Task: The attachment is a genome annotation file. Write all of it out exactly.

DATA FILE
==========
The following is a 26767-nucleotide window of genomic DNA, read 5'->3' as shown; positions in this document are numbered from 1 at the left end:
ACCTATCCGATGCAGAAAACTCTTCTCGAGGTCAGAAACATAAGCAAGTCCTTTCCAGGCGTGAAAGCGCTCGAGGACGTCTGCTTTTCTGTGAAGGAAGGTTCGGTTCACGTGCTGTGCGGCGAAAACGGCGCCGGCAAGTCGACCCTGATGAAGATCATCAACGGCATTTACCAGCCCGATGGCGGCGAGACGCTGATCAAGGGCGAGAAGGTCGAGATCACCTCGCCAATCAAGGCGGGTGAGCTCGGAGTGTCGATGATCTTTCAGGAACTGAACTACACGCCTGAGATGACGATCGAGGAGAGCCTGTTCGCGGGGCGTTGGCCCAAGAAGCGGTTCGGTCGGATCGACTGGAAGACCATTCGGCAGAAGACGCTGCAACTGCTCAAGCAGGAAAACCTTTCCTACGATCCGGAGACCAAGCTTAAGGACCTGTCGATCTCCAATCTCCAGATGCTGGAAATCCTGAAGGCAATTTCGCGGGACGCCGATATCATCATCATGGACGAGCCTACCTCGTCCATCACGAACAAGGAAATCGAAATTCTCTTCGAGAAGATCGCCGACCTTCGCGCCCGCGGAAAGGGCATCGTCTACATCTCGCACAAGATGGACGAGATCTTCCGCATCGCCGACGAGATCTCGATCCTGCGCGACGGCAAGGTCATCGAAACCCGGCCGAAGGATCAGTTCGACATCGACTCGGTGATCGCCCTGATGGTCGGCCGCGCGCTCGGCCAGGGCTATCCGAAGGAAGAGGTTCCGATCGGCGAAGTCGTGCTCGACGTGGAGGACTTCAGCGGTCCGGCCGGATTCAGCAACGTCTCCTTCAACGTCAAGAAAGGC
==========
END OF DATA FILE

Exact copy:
The following is a 26767-nucleotide window of genomic DNA, read 5'->3' as shown; positions in this document are numbered from 1 at the left end:
ACCTATCCGATGCAGAAAACTCTTCTCGAGGTCAGAAACATAAGCAAGTCCTTTCCAGGCGTGAAAGCGCTCGAGGACGTCTGCTTTTCTGTGAAGGAAGGTTCGGTTCACGTGCTGTGCGGCGAAAACGGCGCCGGCAAGTCGACCCTGATGAAGATCATCAACGGCATTTACCAGCCCGATGGCGGCGAGACGCTGATCAAGGGCGAGAAGGTCGAGATCACCTCGCCAATCAAGGCGGGTGAGCTCGGAGTGTCGATGATCTTTCAGGAACTGAACTACACGCCTGAGATGACGATCGAGGAGAGCCTGTTCGCGGGGCGTTGGCCCAAGAAGCGGTTCGGTCGGATCGACTGGAAGACCATTCGGCAGAAGACGCTGCAACTGCTCAAGCAGGAAAACCTTTCCTACGATCCGGAGACCAAGCTTAAGGACCTGTCGATCTCCAATCTCCAGATGCTGGAAATCCTGAAGGCAATTTCGCGGGACGCCGATATCATCATCATGGACGAGCCTACCTCGTCCATCACGAACAAGGAAATCGAAATTCTCTTCGAGAAGATCGCCGACCTTCGCGCCCGCGGAAAGGGCATCGTCTACATCTCGCACAAGATGGACGAGATCTTCCGCATCGCCGACGAGATCTCGATCCTGCGCGACGGCAAGGTCATCGAAACCCGGCCGAAGGATCAGTTCGACATCGACTCGGTGATCGCCCTGATGGTCGGCCGCGCGCTCGGCCAGGGCTATCCGAAGGAAGAGGTTCCGATCGGCGAAGTCGTGCTCGACGTGGAGGACTTCAGCGGTCCGGCCGGATTCAGCAACGTCTCCTTCAACGTCAAGAAAGGC